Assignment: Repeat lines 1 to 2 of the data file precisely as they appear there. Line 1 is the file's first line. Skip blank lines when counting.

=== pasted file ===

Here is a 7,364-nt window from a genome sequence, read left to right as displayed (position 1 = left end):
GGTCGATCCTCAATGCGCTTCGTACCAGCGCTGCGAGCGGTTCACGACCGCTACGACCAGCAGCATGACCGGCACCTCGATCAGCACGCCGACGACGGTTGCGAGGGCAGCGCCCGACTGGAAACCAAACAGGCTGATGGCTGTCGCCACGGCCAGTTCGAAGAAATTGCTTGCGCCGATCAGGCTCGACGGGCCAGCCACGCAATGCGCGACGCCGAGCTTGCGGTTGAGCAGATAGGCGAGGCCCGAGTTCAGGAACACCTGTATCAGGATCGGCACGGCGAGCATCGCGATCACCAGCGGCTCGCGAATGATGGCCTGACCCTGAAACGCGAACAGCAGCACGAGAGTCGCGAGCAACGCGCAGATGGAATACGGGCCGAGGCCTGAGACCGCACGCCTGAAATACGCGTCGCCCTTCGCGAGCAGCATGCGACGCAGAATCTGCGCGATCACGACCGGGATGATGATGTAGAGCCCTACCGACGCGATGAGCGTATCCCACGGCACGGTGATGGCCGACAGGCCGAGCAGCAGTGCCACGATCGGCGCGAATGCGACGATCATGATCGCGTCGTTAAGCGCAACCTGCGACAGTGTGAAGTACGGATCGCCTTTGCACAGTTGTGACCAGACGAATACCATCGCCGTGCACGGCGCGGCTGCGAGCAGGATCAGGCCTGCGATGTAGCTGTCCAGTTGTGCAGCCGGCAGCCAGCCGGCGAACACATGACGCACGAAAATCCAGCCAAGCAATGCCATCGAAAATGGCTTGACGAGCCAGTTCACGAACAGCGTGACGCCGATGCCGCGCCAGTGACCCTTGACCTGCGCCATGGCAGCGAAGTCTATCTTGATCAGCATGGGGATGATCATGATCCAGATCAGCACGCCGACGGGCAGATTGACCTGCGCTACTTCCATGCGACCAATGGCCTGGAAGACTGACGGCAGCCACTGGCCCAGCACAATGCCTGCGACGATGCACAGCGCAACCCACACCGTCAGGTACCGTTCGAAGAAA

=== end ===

Here is a 7,364-nt window from a genome sequence, read left to right as displayed (position 1 = left end):
GGTCGATCCTCAATGCGCTTCGTACCAGCGCTGCGAGCGGTTCACGACCGCTACGACCAGCAGCATGACCGGCACCTCGATCAGCACGCCGACGACGGTTGCGAGGGCAGCGCCCGACTGGAAACCAAACAGGCTGATGGCTGTCGCCACGGCCAGTTCGAAGAAATTGCTTGCGCCGATCAGGCTCGACGGGCCAGCCACGCAATGCGCGACGCCGAGCTTGCGGTTGAGCAGATAGGCGAGGCCCGAGTTCAGGAACACCTGTATCAGGATCGGCACGGCGAGCATCGCGATCACCAGCGGCTCGCGAATGATGGCCTGACCCTGAAACGCGAACAGCAGCACGAGAGTCGCGAGCAACGCGCAGATGGAATACGGGCCGAGGCCTGAGACCGCACGCCTGAAATACGCGTCGCCCTTCGCGAGCAGCATGCGACGCAGAATCTGCGCGATCACGACCGGGATGATGATGTAGAGCCCTACCGACGCGATGAGCGTATCCCACGGCACGGTGATGGCCGACAGGCCGAGCAGCAGTGCCACGATCGGCGCGAATGCGACGATCATGATCGCGTCGTTAAGCGCAACCTGCGACAGTGTGAAGTACGGATCGCCTTTGCACAGTTGTGACCAGACGAATACCATCGCCGTGCACGGCGCGGCTGCGAGCAGGATCAGGCCTGCGATGTAGCTGTCCAGTTGTGCAGCCGGCAGCCAGCCGGCGAACACATGACGCACGAAAATCCAGCCAAGCAATGCCATCGAAAATGGCTTGACGAGCCAGTTCACGAACAGCGTGACGCCGATGCCGCGCCAGTGACCCTTGACCTGCGCCATGGCAGCGAAGTCTATCTTGATCAGCATGGGGATGATCATGATCCAGATCAGCACGCCGACGGGCAGATTGACCTGCGCTACTTCCATGCGACCAATGGCCTGGAAGACTGACGGCAGCCACTGGCCCAGCACAATGCCTGCGACGATGCACAGCGCAACCCACACCGTCAGGTACCGTTCGAAGAAA